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I have the following tuple, which contains tuples:


I'd like to sort this tuple based upon the second value contained in inner-tuples (i.e., sort Apple, Carrot, Banana rather than A, B, C).

Any thoughts?

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up vote 19 down vote accepted
from operator import itemgetter

MY_SORTED_TUPLE = tuple(sorted(MY_TUPLE, key=itemgetter(1)))

or without itemgetter:

MY_SORTED_TUPLE = tuple(sorted(MY_TUPLE, key=lambda item: item[1]))
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Of note: if the value you're sorting by can have duplicates, you can fallback to another value by giving additional arguments to itemgetter‌​, e.g. itemgetter(1, 0). – Petr Viktorin Dec 3 '11 at 18:22
Should be "from operator import itemgetter". – paragbaxi Apr 12 '12 at 22:19

From Sorting Mini-HOW TO

Often there's a built-in that will match your needs, such as str.lower(). The operator module contains a number of functions useful for this purpose. For example, you can sort tuples based on their second element using operator.itemgetter():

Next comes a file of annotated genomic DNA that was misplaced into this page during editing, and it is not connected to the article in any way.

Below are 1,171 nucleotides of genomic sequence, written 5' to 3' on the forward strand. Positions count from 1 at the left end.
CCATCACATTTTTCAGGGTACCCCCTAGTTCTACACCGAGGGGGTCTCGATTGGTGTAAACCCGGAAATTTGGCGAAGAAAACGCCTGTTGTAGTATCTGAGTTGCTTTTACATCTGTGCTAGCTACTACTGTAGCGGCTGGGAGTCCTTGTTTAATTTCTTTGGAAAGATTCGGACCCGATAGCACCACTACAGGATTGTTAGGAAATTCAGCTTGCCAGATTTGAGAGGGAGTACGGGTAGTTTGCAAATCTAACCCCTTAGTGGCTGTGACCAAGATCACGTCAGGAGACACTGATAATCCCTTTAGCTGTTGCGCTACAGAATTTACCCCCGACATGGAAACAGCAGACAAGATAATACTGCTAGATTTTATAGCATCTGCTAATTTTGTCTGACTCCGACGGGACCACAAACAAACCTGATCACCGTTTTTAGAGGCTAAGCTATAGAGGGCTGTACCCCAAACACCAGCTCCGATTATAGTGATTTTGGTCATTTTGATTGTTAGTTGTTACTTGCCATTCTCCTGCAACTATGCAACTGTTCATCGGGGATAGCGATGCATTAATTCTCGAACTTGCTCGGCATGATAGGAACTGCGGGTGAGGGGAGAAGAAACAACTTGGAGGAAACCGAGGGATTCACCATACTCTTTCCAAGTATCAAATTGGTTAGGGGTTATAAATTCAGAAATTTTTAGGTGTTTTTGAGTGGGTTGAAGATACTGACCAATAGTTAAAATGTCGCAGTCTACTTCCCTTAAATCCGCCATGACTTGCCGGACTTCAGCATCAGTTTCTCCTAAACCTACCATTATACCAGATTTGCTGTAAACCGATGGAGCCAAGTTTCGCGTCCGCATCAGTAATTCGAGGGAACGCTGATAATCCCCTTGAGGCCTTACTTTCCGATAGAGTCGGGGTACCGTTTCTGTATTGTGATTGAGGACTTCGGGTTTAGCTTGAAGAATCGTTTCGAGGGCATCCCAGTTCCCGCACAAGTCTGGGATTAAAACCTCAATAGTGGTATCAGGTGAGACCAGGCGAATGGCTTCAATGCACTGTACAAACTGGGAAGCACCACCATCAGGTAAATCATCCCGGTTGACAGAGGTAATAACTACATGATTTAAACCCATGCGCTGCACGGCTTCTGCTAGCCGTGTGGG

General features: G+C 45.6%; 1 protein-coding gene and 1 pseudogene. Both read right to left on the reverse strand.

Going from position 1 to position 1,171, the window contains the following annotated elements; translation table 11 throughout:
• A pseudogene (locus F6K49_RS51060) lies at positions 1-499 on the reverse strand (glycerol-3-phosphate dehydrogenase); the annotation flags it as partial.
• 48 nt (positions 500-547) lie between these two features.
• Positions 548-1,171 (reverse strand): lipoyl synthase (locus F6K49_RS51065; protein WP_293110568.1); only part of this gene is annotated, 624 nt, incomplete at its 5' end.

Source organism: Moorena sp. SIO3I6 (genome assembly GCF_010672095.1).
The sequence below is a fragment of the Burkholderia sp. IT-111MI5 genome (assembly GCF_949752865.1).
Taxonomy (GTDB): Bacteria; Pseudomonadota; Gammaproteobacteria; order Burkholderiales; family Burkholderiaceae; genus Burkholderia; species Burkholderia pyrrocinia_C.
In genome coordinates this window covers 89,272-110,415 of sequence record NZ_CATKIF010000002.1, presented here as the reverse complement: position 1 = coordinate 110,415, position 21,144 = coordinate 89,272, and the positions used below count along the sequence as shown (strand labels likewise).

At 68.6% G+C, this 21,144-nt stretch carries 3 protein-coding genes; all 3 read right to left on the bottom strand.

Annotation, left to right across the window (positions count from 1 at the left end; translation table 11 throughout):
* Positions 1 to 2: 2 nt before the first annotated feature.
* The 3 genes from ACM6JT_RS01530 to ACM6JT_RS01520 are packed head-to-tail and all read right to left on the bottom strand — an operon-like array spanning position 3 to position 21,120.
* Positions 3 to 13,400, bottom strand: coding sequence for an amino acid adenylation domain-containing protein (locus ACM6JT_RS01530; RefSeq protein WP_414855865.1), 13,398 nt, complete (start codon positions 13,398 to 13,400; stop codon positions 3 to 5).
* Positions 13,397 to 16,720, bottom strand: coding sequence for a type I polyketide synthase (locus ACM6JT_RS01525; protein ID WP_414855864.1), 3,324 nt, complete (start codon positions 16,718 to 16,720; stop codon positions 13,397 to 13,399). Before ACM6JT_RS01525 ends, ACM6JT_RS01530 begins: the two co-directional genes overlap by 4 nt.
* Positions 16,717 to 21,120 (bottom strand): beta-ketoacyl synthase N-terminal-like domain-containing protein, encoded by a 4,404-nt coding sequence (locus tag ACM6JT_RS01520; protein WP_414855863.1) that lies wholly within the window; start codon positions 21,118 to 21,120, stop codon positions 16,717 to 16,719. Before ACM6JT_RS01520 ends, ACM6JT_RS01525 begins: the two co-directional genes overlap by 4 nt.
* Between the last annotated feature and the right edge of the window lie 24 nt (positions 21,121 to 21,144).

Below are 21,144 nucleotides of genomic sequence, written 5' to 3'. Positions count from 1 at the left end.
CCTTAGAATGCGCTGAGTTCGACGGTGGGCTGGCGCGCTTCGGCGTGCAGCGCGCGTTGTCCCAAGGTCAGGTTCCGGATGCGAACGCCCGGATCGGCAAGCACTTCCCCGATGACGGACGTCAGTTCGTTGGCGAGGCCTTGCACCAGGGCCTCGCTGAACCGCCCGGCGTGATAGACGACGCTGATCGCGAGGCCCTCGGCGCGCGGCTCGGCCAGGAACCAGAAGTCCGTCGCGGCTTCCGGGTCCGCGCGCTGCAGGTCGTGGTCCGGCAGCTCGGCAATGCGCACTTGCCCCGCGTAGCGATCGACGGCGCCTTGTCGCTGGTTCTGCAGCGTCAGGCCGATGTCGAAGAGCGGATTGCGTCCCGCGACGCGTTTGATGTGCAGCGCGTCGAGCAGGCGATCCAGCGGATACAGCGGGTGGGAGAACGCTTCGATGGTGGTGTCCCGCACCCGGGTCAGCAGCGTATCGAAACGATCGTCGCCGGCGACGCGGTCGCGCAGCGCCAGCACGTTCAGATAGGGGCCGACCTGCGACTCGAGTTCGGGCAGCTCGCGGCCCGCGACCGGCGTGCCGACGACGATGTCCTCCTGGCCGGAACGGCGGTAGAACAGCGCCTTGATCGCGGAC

>>> import operator 
>>> L = [('c', 2), ('d', 1), ('a', 4), ('b', 3)]
>>> map(operator.itemgetter(0), L)
['c', 'd', 'a', 'b']
>>> map(operator.itemgetter(1), L)
[2, 1, 4, 3]
>>> sorted(L, key=operator.itemgetter(1))
[('d', 1), ('c', 2), ('b', 3), ('a', 4)]

Hope this helps.

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sorted(my_tuple, key=lambda tup: tup[1])

In other words, when comparing two elements of the tuple you're sorting, sort based on the return value of the function passed as the key parameter.

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I achieved the same thing using this code, but your suggestion is great. Thanks!

templist = [ (line[1], line) for line in MY_TUPLE ] 
SORTED_MY_TUPLE = [ line[1] for line in templist ]
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Ouch! Why make three copies of everything? Seems excessive to me. For a large collection of data, this will be pretty slow. – S.Lott Oct 21 '08 at 17:58

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